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The White House’s (Counterproductive) Critique of Judge Vinson's Ruling

8:19 AM, Feb 2, 2011 • By JEFFREY H. ANDERSON
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It was entirely predictable that, if United States District Court Judge Roger Vinson ruled that ObamaCare was unconstitutional, the Obama administration would accuse Judge Vinson of partisanship. What wasn’t so predictable was that the administration’s own response would so compellingly support Vinson’s ruling.

The White House’s (Counterproductive) Critique of Judge Vinson's Ruling

Judge Vinson’s ruling had two key parts: First, he ruled that ObamaCare’s individual mandate — its requirement that all Americans buy federally approved health insurance — is an attempt to compel commerce, not to regulate it, and thereby exceeds Congress’s power “To regulate Commerce…among the several States.” Second, because the rest of ObamaCare can’t realistically function — and wouldn’t realistically have been passed — without the individual mandate, that mandate cannot be surgically extracted from the center of the act, leaving the surrounding parts intact; rather, the mandate’s invalidation must invalidate the entire act.

This is especially true, Judge Vinson writes, because ObamaCare doesn’t have a severability clause: a clause specifying that if one part of the act is thrown out, the rest needn’t be thrown out along with it. As Judge Vinson observes, ObamaCare not only lacked such a clause in its final version, but it did have one in an earlier version — which suggests that Congress deliberately took it out.

In response to the second part of Judge Vinson’s ruling, Stephanie Cutter, an assistant to the President and the White House’s deputy senior advisor, writes on the White House blog, “[T]he judge declared that the entire law is null and void even though the only provision he found unconstitutional was the ‘individual responsibility’ provision.”

Cutter’s complaint seems to pose a good question: Why invalidate an entire 2,700-page act when the individual mandate is “the only provision” that clearly (in the judge’s estimation) must go? Cutter, inadvertently, proceeds to answer that question:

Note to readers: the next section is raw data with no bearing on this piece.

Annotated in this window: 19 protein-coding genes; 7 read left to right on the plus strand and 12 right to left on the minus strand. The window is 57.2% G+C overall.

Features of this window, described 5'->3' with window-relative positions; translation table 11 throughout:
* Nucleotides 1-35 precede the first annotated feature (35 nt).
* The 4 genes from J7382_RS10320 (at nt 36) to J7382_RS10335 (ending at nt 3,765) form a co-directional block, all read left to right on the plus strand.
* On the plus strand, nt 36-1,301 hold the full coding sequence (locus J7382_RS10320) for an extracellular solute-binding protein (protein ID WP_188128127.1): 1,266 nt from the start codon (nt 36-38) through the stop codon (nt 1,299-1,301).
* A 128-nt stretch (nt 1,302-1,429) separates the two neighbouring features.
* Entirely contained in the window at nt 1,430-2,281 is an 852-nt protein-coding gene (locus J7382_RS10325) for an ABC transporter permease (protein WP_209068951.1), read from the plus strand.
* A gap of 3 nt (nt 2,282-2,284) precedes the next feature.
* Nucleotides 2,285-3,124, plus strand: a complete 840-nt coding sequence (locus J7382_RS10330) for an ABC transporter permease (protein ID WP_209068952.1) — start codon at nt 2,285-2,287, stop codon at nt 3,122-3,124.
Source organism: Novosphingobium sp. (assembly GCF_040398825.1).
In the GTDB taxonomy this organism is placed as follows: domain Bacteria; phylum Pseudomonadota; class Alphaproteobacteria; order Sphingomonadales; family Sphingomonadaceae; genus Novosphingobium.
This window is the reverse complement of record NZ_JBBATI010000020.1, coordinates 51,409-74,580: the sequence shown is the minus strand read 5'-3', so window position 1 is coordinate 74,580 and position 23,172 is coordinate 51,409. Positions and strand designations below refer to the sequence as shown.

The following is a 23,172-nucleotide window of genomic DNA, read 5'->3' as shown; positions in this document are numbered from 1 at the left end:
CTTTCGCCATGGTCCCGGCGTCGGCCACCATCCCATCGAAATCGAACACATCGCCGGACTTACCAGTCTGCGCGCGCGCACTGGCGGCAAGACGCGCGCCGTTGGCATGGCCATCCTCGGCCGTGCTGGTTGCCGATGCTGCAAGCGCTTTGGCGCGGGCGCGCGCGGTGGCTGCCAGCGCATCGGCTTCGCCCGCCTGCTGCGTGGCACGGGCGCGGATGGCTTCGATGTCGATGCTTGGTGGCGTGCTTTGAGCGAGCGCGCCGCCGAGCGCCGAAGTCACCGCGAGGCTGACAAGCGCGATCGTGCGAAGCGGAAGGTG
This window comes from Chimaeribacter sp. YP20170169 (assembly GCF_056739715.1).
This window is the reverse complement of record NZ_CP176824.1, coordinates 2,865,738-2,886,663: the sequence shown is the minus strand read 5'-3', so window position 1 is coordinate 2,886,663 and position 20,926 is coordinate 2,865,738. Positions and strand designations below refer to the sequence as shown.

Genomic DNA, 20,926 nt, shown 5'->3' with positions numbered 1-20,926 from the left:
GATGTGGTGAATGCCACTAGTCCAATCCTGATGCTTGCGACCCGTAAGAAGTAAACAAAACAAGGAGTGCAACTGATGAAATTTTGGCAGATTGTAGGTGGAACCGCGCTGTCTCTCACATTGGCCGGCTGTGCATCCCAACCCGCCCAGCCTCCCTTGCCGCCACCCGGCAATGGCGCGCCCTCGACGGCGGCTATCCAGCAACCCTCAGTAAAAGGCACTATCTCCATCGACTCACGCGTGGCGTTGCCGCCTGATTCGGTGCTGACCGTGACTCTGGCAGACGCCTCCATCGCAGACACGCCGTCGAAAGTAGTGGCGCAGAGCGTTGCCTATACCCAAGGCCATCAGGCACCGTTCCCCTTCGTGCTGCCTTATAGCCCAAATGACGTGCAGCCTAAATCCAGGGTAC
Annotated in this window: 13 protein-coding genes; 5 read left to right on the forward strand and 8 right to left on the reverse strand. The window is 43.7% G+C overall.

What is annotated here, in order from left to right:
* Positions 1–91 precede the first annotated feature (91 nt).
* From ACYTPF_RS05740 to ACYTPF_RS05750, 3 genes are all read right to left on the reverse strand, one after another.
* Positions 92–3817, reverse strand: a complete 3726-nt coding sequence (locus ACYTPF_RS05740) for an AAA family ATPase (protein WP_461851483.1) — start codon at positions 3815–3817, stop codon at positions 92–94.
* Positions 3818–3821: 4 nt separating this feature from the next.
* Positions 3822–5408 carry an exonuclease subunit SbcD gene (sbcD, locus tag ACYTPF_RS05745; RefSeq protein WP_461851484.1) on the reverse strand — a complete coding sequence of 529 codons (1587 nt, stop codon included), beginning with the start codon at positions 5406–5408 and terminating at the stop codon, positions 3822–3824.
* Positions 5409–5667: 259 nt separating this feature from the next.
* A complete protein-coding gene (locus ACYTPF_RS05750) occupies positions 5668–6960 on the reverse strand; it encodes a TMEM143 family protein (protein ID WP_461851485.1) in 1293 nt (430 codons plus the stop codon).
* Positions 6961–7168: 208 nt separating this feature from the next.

The Affordable Care Act…bans insurance companies from discriminating against people with pre-existing conditions. However, unless every American is required to have insurance, it would be cost prohibitive to cover people with pre-existing conditions.

Here’s why: If insurance companies can no longer deny coverage to anyone who applies for insurance – especially those who have health problems and are potentially more expensive to cover – then there is nothing stopping someone from waiting until they’re sick or injured to apply for coverage since insurance companies can’t say no. That would lead to double digit premiums increases – up to 20% – for everyone with insurance, and would significantly increase the cost [of] health care spending nationwide. We don’t let people wait until after they’ve been in a car accident to apply for auto insurance and get reimbursed, and we don’t want to do that with healthcare. If we’re going to outlaw discrimination based on pre-existing conditions, the only way to keep people from gaming the system and raising costs on everyone else is to ensure that everyone takes responsibility for their own health insurance.

So, in Cutter’s own words, without the individual mandate, ObamaCare would be “cost prohibitive,” “would lead to double digit premiums increases,” and “would significantly increase the cost [of] health care spending nationwide.” In fact, “the only way” to make it all work is to enforce the individual mandate. In other words, without its unconstitutional cornerstone, ObamaCare would be much more of a disaster than it already is.

In light of Cutter’s observations, Judge Vinson’s subsequent choice after having found the individual mandate to be unconstitutional was (A) to invalidate the entire act and punt it back to Congress (which he did); (B) to leave us with an act that even the Obama administration says would result in “double-digit premium increases,” “significantly” higher nationwide health costs, and a decimated insurance market — an act that, in such form, clearly would not have passed the House (where it passed with only three votes to spare as it was) or the Senate (where it passed with no votes to spare); or (C) to cherry pick among the other parts of the act, deciding, as if a legislator (or as the Legislator) what parts should be scrapped, and what parts should be kept, regardless of whether Congress would have voted for the resulting judge-determined hodgepodge or not. It would seem that Judge Vinson made the right call, as well as the one most befitting the role of a judge.

As for the first part of Judge Vinson’s ruling, Cutter replies,

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